I eventually took the coward’s way out. I went home one weekend, and on the Monday morning I wrote a letter, put it in a envelope with the picture of the first scan, and ran away! I told everyone at work to say we were busy so I wouldn’t have to talk to them on the phone, and when I got home I unplugged the phone! I eventually spoke to them the next day, and they suggested that the two of us came home even if just for an overnight to chat about everything. My dad said to me “Be careful on the icy roads…there’s three of you now.” That made me cry.
Once we got home the next evening, we walked into the house, and my mum and dad got the champagne out. They berated me for not telling them sooner, but were happy about the baby.
Saturday, 11 October 2008
I don’t think we ever had a particular song that meant something to us. I listened to music all the time, Colin did sometimes. The song that always makes me think of him is the Ally MacBeal song, because he loved it.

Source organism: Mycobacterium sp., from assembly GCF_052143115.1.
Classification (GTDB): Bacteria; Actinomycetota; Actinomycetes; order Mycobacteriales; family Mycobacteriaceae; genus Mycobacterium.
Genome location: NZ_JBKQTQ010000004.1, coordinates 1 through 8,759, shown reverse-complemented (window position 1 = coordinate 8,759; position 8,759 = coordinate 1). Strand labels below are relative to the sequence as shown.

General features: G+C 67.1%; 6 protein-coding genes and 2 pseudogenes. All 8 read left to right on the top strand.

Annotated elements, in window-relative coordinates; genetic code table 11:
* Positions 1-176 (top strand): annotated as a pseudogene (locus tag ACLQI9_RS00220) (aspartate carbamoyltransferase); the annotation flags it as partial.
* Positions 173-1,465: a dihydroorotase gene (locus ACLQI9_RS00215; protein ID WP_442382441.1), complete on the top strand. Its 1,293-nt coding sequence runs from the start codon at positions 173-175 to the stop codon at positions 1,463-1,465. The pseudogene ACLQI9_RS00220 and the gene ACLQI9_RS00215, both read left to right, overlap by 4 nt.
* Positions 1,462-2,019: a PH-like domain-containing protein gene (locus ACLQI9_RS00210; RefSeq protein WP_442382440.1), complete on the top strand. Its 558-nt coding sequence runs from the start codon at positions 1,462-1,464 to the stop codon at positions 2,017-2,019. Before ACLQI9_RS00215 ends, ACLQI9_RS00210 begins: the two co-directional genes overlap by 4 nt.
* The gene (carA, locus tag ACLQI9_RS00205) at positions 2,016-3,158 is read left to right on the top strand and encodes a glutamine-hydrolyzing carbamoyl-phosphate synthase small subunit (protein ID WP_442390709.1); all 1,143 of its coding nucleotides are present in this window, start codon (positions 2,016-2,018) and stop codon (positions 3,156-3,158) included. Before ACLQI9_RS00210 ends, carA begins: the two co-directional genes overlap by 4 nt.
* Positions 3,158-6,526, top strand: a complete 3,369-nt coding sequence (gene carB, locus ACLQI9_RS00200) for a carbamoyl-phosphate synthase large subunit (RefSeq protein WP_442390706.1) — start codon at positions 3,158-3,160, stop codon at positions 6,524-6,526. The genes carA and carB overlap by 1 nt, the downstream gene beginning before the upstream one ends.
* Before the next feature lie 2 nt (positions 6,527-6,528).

Isla had a song of her own. When she was tiny, I listened to a lot of music channels on cable TV. My favourite channel that summer was VH1, and there were a lot of good songs released that year – 1999, I still listen to some of those songs! Every time this song would come on, Isla would sit upright in her bouncy chair, stare at the TV, and sort of boogie along to it – it was Mambo Number 5!
Friday, 10 October 2008
A lot of our social life revolved around the pub, as I worked there, he worked just up the road and it was easy.
However, our first proper date was going to Edinburgh Zoo – something I now do every time I go back to Edinburgh. I also went up to the Hillend Ski Centre where he worked one day and we went up on the ski lifts to see the panoramic view of the city and the Firth of Forth. It was amazing, and really quite romantic! We also went to a great Chinese on Lothian Road once. We didn’t really have many “dates”, but we did have fun.
Thursday, 9 October 2008
I met Colin just before I left university, when I was working at the Fairmile Inn in Edinburgh. I was working behind the bar then, and we got chatting. It was his 29th birthday and he was celebrating with friends. I finished early and had a few drinks with them, and we got on really well.